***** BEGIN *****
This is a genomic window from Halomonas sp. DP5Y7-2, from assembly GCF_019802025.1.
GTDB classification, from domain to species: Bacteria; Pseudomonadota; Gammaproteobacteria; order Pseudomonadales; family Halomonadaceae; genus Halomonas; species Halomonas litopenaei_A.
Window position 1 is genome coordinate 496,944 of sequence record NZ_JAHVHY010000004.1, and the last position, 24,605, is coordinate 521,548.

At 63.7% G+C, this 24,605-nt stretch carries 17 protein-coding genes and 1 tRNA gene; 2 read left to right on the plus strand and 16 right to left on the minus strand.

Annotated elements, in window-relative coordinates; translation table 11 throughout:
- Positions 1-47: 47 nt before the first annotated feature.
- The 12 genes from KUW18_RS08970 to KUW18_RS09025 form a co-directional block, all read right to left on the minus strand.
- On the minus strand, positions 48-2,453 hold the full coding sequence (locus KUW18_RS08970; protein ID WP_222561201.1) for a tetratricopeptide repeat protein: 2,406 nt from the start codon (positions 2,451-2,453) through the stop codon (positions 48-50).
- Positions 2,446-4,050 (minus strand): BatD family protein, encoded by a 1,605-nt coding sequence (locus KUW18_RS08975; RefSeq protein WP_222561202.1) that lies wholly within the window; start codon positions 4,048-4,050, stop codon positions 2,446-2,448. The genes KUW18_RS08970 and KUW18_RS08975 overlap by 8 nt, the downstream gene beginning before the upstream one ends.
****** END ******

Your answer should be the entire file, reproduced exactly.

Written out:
This is a genomic window from Halomonas sp. DP5Y7-2, from assembly GCF_019802025.1.
GTDB classification, from domain to species: Bacteria; Pseudomonadota; Gammaproteobacteria; order Pseudomonadales; family Halomonadaceae; genus Halomonas; species Halomonas litopenaei_A.
Window position 1 is genome coordinate 496,944 of sequence record NZ_JAHVHY010000004.1, and the last position, 24,605, is coordinate 521,548.

At 63.7% G+C, this 24,605-nt stretch carries 17 protein-coding genes and 1 tRNA gene; 2 read left to right on the plus strand and 16 right to left on the minus strand.

Annotated elements, in window-relative coordinates; translation table 11 throughout:
- Positions 1-47: 47 nt before the first annotated feature.
- The 12 genes from KUW18_RS08970 to KUW18_RS09025 form a co-directional block, all read right to left on the minus strand.
- On the minus strand, positions 48-2,453 hold the full coding sequence (locus KUW18_RS08970; protein ID WP_222561201.1) for a tetratricopeptide repeat protein: 2,406 nt from the start codon (positions 2,451-2,453) through the stop codon (positions 48-50).
- Positions 2,446-4,050 (minus strand): BatD family protein, encoded by a 1,605-nt coding sequence (locus KUW18_RS08975; RefSeq protein WP_222561202.1) that lies wholly within the window; start codon positions 4,048-4,050, stop codon positions 2,446-2,448. The genes KUW18_RS08970 and KUW18_RS08975 overlap by 8 nt, the downstream gene beginning before the upstream one ends.